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Cisco beats diminished sales targets in Q2

But profits get a big ol' haircut

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Cisco Systems CEO John Chambers insisted that the networking giant's second quarter of fiscal 2011 played out as expected when he announced that quarter's financial numbers on Wednesday. Revenues were a little better than anticipated, rising 6 per cent to $10.4bn, but net income was slammed 17.9 per cent compared to the year-ago period, dropping to $1.52bn.

Wall Street will decide tomorrow morning if it was expecting that or not when the company's shares start trading, but after-hours trading points to a bad morning for Chambers and his brain trust, with shares down as much as 9 per cent.

On a non-GAAP basis, per-share earnings during the quarter were 37 cents – two pennies better than expected and only off by 7.5 per cent, which was the other good news in addition to a slight revenue beat. Back in November 2010, when it reported a sales slump in the first quarter of fiscal 2011, Cisco said that it expected revenue to grow between 3 and 5 per cent in Q2.

In the current quarter, Cisco's product sales rose by 3.3 per cent to $8.24bn, while services revenues were up a healthy 18.1 per cent to $2.17bn. Gross margin was down 1.1 per cent, to $6.26bn. R&D, sales, and marketing costs were all up, and the company also amortized $203m in intangible assets during the quarter, all of which weighed on net income.

Chambers was as upbeat as he normally is during a conference call with Wall Street analysts. "Our timing on market transitions appears to be pretty solid," he said. "I think we will look back on this period of time and wish that we could avoid it. But in the end it will make us stronger."

One of the problems with the latest Cisco products – particularly in switching and routing – is that the newest products have more capacity and bandwidth and better price/performance, and that means the sales force has to make it up in volume. That's always the case in the IT business, of course, but the transitions are bigger this time and the volume that needs to be made up is a bit larger, Chambers explained.

In Q2, Cisco's revenues from routers rose by 4 per cent to $1.67bn, but switching sales (where the transitions are a bit rougher) fell 7 per cent to $3.15bn. Chambers said that high-end ASR router products had 68 per cent revenue growth in the quarter and are now at a $1.5bn annual run rate. Nexus 7000 switches were the shining star in the switching area, almost doubling and at an annualized run rate approaching $1bn.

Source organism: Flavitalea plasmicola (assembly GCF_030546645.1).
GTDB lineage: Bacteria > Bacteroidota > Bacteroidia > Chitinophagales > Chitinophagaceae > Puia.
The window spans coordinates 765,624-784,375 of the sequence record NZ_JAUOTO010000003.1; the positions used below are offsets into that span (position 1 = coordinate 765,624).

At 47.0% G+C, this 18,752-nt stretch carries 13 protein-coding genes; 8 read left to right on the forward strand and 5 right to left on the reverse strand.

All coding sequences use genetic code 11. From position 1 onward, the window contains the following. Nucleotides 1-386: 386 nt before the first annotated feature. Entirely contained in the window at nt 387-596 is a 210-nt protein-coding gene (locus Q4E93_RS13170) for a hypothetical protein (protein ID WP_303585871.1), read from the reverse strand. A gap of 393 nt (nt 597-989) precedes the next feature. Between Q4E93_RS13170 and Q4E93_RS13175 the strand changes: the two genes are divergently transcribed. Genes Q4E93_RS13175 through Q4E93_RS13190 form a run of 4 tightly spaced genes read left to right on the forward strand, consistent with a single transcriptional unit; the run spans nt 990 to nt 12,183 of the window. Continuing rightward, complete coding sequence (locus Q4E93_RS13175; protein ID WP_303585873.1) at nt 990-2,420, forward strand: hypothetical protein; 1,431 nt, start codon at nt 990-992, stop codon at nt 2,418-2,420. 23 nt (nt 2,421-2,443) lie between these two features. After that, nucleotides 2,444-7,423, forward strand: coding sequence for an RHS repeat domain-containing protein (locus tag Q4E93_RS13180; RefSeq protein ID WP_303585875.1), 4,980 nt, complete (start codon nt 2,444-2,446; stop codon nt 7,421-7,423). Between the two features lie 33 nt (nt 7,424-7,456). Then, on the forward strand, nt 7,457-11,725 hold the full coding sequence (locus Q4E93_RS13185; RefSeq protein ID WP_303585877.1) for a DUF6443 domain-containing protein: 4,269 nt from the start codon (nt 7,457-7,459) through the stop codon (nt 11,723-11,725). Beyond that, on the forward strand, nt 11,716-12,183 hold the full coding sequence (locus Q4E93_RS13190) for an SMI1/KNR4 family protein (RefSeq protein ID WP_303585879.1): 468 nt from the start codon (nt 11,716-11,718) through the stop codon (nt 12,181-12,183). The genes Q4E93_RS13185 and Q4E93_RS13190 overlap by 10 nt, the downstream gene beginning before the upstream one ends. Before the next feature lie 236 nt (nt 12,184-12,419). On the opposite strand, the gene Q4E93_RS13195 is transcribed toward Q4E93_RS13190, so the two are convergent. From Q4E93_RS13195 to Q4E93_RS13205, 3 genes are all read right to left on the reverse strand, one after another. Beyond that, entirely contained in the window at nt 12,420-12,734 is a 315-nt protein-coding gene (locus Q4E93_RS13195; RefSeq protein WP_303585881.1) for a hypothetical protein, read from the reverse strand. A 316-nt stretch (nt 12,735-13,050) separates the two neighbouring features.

So how did Cisco get surprised by the switching transition? Chambers said that never in the company's history had the entire switching product lineup been announced in such a short timeframe.

The cornucopia New Products category at Cisco accounted for $3.2bn in revenues in Q2, and included the data center/cloud products such as the Nexus 2000 top-of-rack converged switches (up over 160 per cent), the end-of-row Nexus 5000 switches (up nearly 60 per cent).

These two products are moving at a $450m annual run rate now, and the California Unified Computing System blade and rack servers (which include their own variants of the Nexus converged switches embedded in them) had over 700 per cent revenue growth in fiscal Q2, according to Chambers, and are now at a $650m annual run rate and well on the way of meeting Cisco's goal of pushing $1bn in revenues as the company exits fiscal 2011. Overall, the data center products had a combined 59 per cent revenue spike in Q2.

"We don't have an installed base to protect, and we are moving very aggressively on that," Chambers said, referring to the data center server and converged switching opportunity.

Other bright spots within New Products are the collaboration products (including Tandberg video conferencing), which had a 37 per cent jump in sales in Q2 and are at a run rate approaching $3bn a year. Wireless networking product sales were also up 34 per cent in the quarter within this New Products grouping, but video connected home products had a 4 per cent drop and security products dropped 9 per cent.

Walking through the geographies, Cisco had 7 per cent revenue growth in the United States and Canada in Q2 (to $5.55bn), with Europe up 2 per cent (to $2bn), Asia/Pacific up 8 per cent ($1.56bn), and emerging markets up 27 per cent ($1.19bn).

Of the top fifteen markets where Cisco sells stuff, all were up except for Italy. By industry sector, large enterprise revenues for Cisco rose 10 per cent, but the public sector, facing budgetary slashing and burning, was up only 7 per cent. Service providers were up 9 per cent, other commercial enterprises were up 11 per cent, and consumer sales fell 15 per cent. Chambers said that the Flip video camera line, which is in its consumer lineup, grew 15 per cent, but Cisco had been hoping for 30 per cent growth there.

Cisco generated $2.6bn in cash during the quarter and now has a cash hoard of $40.2bn. Aside from paying what is presumed to be a small dividend sometime this fiscal year, the company seems inclined to keep that cash because it gives them options and safety. Don't expect a big-bang acquisition.

Looking ahead, Cisco said that in its third quarter ending in April, which will have 13 weeks instead of the 14 it had last year, revenues will grow between 4 and 6 per cent. That extra week might account for somewhere between 3 and 5 per cent of growth if it were in fiscal 2011, according to Frank Calderoni, Cisco's chief financial officer. In the fourth quarter ending in July, Cisco expects to see 8 to 11 per cent revenue growth. ®

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